The residents gush with excitement when the conversation turns to the former attorney turned diplomat.
“David Friedman came to visit with his family before he was ambassador. They were very good, beautiful people, they care about others,” says Nina Manne, who owns Beit El’s sole vineyard, which produces 20,000 bottles of kosher wine a year that almost exclusively is sold to the US.
She says the reason that Friedman and other members of the Jewish community across the world are so drawn to Beit El is because of the religious significance of the place.
It is the alleged site where Biblical patriarch Jacob had a dream in which God promised him the land around him.
“It’s the same reason I came to live here 25 years ago,” she adds.
Silberstein says that part of its popularity has also been driven by the savvy fundraising of Yaakov Katz, the powerful founder of the settlement who in 2016 revealed to local media that Trump and the Kushners were among the star-studded donors to the settlement’s educational programmes. Katz, a former member of parliament, also said he and Friedman go back decades and are “like brothers”.
“It is a combination of its authentic place in history and the unbelievable competence and success of Yaakov Katz that put Beit El on the world map,” Silberstein adds.
“Successful lawyers like David Friedman like to back a winning horse.”
The settlement was founded in 1977 on Palestinian land originally seized to build an Israeli military outpost.
It has gained major prominence over the years largely due to its yeshiva or religious school, which is run by Rabbi Zalman Melamed, who famously in 2005 urged Israeli soldiers to reject orders to evacuate Israeli settlements in Gaza.
The American fundraising organisation Friedman once headed supports institutions inside the settlement including the yeshiva, various secondary school educational programmes and an online news site Arutz Sheva, that Friedman has written for.
One of the yeshiva’s programmes in the past trained Jewish students on American campuses in advocating against a two-state solution, which has been the accepted peace policy for US administrations for decades.
Friedman himself funded the construction of a building which according to Israeli settlement researchers is not only illegal under international law but Israel’s own legislation as it is built on private Palestinian land.
Dror Etkes, an Israeli expert on settlement construction, told The Independent that there is even a 2002 Israeli demolition order out against the building, known as the “Friedman Faculty House”.
The girls’ school block, which has not been demolished, still has a placard on it commemorating Friedman’s donation and his family.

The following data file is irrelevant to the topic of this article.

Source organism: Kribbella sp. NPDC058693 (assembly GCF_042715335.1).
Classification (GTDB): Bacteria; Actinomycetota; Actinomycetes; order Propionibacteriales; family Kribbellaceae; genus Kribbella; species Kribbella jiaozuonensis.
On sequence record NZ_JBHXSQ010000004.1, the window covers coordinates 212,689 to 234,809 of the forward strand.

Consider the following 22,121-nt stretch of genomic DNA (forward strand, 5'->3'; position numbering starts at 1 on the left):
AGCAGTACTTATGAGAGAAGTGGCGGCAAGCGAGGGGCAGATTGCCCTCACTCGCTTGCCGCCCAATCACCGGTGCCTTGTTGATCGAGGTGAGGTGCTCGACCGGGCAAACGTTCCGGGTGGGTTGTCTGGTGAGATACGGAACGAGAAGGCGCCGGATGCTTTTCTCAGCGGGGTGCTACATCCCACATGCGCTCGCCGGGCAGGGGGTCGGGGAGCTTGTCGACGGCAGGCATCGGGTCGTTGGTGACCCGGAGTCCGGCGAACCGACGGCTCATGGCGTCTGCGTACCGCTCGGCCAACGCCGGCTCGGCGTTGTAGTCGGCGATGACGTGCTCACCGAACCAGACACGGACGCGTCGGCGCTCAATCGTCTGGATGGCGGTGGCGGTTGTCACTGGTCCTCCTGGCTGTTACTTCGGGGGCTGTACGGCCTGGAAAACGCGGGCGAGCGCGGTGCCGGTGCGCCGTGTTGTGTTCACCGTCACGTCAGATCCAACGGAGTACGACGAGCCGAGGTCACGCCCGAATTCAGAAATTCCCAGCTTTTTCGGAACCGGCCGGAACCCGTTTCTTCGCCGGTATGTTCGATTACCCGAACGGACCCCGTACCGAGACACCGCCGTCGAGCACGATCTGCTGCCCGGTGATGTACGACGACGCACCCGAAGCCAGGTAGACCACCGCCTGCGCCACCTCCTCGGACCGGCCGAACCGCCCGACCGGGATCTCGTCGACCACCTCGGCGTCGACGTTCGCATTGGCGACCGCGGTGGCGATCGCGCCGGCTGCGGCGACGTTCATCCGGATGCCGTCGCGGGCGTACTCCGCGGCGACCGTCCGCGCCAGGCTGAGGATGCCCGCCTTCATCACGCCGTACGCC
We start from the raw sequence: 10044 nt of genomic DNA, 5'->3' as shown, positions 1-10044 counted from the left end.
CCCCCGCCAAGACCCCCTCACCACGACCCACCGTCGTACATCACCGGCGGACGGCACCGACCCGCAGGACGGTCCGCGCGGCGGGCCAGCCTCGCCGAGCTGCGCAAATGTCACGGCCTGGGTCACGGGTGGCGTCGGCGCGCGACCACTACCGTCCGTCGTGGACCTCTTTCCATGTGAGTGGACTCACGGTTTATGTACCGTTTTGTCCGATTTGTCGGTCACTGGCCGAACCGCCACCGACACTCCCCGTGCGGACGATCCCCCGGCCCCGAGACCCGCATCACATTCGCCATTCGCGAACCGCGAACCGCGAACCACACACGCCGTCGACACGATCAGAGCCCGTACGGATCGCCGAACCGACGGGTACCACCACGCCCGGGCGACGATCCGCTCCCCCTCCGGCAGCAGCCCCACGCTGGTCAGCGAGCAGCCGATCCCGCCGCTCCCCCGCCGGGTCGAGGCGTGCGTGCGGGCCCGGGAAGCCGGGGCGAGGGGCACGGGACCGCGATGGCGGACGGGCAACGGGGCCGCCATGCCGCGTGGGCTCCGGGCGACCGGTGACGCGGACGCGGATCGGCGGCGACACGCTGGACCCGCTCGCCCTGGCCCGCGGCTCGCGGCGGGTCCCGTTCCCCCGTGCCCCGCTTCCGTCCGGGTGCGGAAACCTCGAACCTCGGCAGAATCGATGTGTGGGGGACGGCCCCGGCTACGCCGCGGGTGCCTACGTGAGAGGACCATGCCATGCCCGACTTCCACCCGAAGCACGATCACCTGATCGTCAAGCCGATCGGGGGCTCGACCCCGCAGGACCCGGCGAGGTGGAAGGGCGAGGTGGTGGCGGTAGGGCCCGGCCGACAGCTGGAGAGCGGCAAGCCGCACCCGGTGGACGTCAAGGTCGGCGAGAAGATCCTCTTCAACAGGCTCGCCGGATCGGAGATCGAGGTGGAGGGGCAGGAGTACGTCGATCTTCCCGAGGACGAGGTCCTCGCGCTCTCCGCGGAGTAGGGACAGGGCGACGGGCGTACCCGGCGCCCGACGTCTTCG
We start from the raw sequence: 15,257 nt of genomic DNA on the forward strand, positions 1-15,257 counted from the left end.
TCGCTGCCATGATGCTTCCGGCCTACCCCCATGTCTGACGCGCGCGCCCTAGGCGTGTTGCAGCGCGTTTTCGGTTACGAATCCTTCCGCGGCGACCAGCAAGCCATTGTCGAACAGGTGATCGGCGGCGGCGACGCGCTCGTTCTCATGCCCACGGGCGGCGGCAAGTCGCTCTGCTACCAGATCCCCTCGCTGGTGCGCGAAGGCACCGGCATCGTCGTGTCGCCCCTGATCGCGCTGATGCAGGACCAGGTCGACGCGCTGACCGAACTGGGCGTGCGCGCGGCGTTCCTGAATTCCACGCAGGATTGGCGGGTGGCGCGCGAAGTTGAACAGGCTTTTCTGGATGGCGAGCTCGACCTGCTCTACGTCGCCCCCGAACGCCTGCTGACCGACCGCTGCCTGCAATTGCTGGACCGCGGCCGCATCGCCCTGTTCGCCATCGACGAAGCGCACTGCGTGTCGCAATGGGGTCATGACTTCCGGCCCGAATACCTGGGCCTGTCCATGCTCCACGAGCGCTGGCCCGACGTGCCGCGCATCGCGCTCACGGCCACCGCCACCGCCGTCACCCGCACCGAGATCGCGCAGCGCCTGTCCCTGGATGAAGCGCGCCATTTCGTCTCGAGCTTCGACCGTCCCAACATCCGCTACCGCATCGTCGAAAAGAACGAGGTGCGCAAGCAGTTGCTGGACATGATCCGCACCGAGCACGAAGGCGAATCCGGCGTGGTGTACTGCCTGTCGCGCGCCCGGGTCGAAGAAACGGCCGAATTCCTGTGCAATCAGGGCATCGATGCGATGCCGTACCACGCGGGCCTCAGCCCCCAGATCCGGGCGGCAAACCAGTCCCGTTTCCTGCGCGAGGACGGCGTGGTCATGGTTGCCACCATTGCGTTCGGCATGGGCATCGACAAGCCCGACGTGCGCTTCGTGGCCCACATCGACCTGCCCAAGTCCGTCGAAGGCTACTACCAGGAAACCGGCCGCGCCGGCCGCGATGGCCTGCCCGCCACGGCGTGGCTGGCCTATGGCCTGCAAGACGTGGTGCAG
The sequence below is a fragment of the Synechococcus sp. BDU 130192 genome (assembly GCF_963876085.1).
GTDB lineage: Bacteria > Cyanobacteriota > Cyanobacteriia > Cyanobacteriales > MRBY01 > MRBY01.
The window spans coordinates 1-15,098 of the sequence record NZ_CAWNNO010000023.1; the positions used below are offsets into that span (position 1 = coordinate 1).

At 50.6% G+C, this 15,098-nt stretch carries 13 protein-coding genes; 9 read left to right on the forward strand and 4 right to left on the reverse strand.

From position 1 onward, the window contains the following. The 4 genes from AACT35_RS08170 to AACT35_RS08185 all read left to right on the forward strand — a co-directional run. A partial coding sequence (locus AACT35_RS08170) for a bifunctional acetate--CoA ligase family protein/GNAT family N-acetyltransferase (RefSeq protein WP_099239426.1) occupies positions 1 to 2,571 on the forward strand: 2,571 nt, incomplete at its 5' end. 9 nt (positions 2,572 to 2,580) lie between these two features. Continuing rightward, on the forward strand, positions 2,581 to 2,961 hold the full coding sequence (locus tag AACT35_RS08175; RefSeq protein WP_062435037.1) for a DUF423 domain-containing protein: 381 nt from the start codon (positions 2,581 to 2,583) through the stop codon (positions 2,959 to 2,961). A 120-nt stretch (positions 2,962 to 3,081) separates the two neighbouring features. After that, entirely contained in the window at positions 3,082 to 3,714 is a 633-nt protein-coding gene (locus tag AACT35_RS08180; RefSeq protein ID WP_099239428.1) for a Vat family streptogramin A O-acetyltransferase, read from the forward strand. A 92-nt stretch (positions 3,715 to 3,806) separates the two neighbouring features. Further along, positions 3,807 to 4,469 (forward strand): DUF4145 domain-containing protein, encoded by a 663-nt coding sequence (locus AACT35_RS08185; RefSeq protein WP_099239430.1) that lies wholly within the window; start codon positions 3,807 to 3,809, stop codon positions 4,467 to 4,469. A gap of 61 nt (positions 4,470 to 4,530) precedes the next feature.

Etkes calls Beit El “one of the most aggressive and problematic settlements in terms of position” because it is built right next to Ramallah and Bireh, key administrative towns for the Palestinians.
“It is the symbol of the Israeli attempt to dissect the West Bank with settlements” he continues.
“And so, it is an example of how the Trump administration is aligned with the most politically extreme groups in Israeli politics today,” he adds.
Beyond Beit El, it is clear that Trump’s advisers, including Friedman and Kushner, have successfully altered the US’s chosen position in the Israeli-Palestinian conflict, and so the reality on the ground.
Back in Washington, former ambassador Cunningham says it has changed so much there is “no hope” for the long-awaited plan due to drop after the Israeli elections on Tuesday.
He cites concerns such as the fact that “settlement expansion is no longer an issue” and that terms like a “two-state solution” to the crisis have been all but dropped.
Kurtzer also speaks about the worrying erosion of terms.
“Friedman has been instrumental in the change of language. [The Trump administration] don’t use the word ‘occupation’, they don’t use the word ‘two-state solution’. Friedman has said he doesn’t call them settlements, they are communities and neighbourhoods."
Kurtzer also said another indicator was the recent appointment of a 30-year-old law graduate with no experience in the region or foreign policy as the US’s Middle East envoy to manage the upcoming peace plan.
Avi Berkowitz, who was described in 2017 by Hope Hicks, the White House’s then head of communications, as Kushner’s coffee boy, is replacing Jason Greenblatt, who has resigned.
“I have compared this process to a magic show where the illusionist tells you, ‘Keep your eye on your left hand while the action is actually going on with your right,’” Kurtzer concludes about the Trump administration’s outlook.
“They are telling us to keep our eyes on the plan, but the action is on the ground like moving the embassy to Jerusalem, cutting off communications with the Palestinians… that is the goal. The whole process is a farce.”
Additional reporting by Quique Kierszenbaum